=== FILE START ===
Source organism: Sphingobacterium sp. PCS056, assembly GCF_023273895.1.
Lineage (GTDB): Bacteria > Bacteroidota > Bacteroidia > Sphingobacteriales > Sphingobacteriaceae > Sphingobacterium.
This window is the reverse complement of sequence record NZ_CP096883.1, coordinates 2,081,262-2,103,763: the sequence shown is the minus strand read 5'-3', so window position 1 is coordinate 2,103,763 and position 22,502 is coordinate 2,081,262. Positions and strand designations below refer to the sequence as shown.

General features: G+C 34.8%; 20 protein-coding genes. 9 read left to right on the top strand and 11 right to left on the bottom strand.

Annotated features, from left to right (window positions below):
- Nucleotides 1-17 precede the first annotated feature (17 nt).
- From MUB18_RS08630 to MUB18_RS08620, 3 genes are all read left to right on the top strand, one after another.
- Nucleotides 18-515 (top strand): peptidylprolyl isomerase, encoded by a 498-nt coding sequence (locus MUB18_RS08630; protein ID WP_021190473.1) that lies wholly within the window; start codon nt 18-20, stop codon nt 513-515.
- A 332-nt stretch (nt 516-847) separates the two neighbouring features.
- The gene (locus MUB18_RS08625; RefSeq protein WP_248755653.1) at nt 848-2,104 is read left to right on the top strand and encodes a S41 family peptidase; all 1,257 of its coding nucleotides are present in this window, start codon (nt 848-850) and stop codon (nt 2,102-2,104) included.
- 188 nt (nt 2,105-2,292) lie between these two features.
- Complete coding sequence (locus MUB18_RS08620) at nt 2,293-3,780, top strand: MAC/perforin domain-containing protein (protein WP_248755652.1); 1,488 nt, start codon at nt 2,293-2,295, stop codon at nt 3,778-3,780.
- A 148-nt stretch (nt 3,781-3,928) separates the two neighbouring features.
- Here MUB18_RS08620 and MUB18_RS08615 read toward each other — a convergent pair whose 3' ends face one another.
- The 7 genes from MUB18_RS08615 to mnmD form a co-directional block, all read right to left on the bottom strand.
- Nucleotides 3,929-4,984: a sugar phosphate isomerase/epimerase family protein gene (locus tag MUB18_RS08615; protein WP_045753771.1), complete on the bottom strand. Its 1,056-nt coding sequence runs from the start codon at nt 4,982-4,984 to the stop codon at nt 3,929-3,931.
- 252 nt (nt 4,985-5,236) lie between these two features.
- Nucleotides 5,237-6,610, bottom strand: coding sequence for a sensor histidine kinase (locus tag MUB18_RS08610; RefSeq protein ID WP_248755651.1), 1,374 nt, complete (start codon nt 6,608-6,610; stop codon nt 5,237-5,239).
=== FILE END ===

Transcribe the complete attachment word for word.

Source organism: Sphingobacterium sp. PCS056, assembly GCF_023273895.1.
Lineage (GTDB): Bacteria > Bacteroidota > Bacteroidia > Sphingobacteriales > Sphingobacteriaceae > Sphingobacterium.
This window is the reverse complement of sequence record NZ_CP096883.1, coordinates 2,081,262-2,103,763: the sequence shown is the minus strand read 5'-3', so window position 1 is coordinate 2,103,763 and position 22,502 is coordinate 2,081,262. Positions and strand designations below refer to the sequence as shown.

General features: G+C 34.8%; 20 protein-coding genes. 9 read left to right on the top strand and 11 right to left on the bottom strand.

Annotated features, from left to right (window positions below):
- Nucleotides 1-17 precede the first annotated feature (17 nt).
- From MUB18_RS08630 to MUB18_RS08620, 3 genes are all read left to right on the top strand, one after another.
- Nucleotides 18-515 (top strand): peptidylprolyl isomerase, encoded by a 498-nt coding sequence (locus MUB18_RS08630; protein ID WP_021190473.1) that lies wholly within the window; start codon nt 18-20, stop codon nt 513-515.
- A 332-nt stretch (nt 516-847) separates the two neighbouring features.
- The gene (locus MUB18_RS08625; RefSeq protein WP_248755653.1) at nt 848-2,104 is read left to right on the top strand and encodes a S41 family peptidase; all 1,257 of its coding nucleotides are present in this window, start codon (nt 848-850) and stop codon (nt 2,102-2,104) included.
- 188 nt (nt 2,105-2,292) lie between these two features.
- Complete coding sequence (locus MUB18_RS08620) at nt 2,293-3,780, top strand: MAC/perforin domain-containing protein (protein WP_248755652.1); 1,488 nt, start codon at nt 2,293-2,295, stop codon at nt 3,778-3,780.
- A 148-nt stretch (nt 3,781-3,928) separates the two neighbouring features.
- Here MUB18_RS08620 and MUB18_RS08615 read toward each other — a convergent pair whose 3' ends face one another.
- The 7 genes from MUB18_RS08615 to mnmD form a co-directional block, all read right to left on the bottom strand.
- Nucleotides 3,929-4,984: a sugar phosphate isomerase/epimerase family protein gene (locus tag MUB18_RS08615; protein WP_045753771.1), complete on the bottom strand. Its 1,056-nt coding sequence runs from the start codon at nt 4,982-4,984 to the stop codon at nt 3,929-3,931.
- 252 nt (nt 4,985-5,236) lie between these two features.
- Nucleotides 5,237-6,610, bottom strand: coding sequence for a sensor histidine kinase (locus tag MUB18_RS08610; RefSeq protein ID WP_248755651.1), 1,374 nt, complete (start codon nt 6,608-6,610; stop codon nt 5,237-5,239).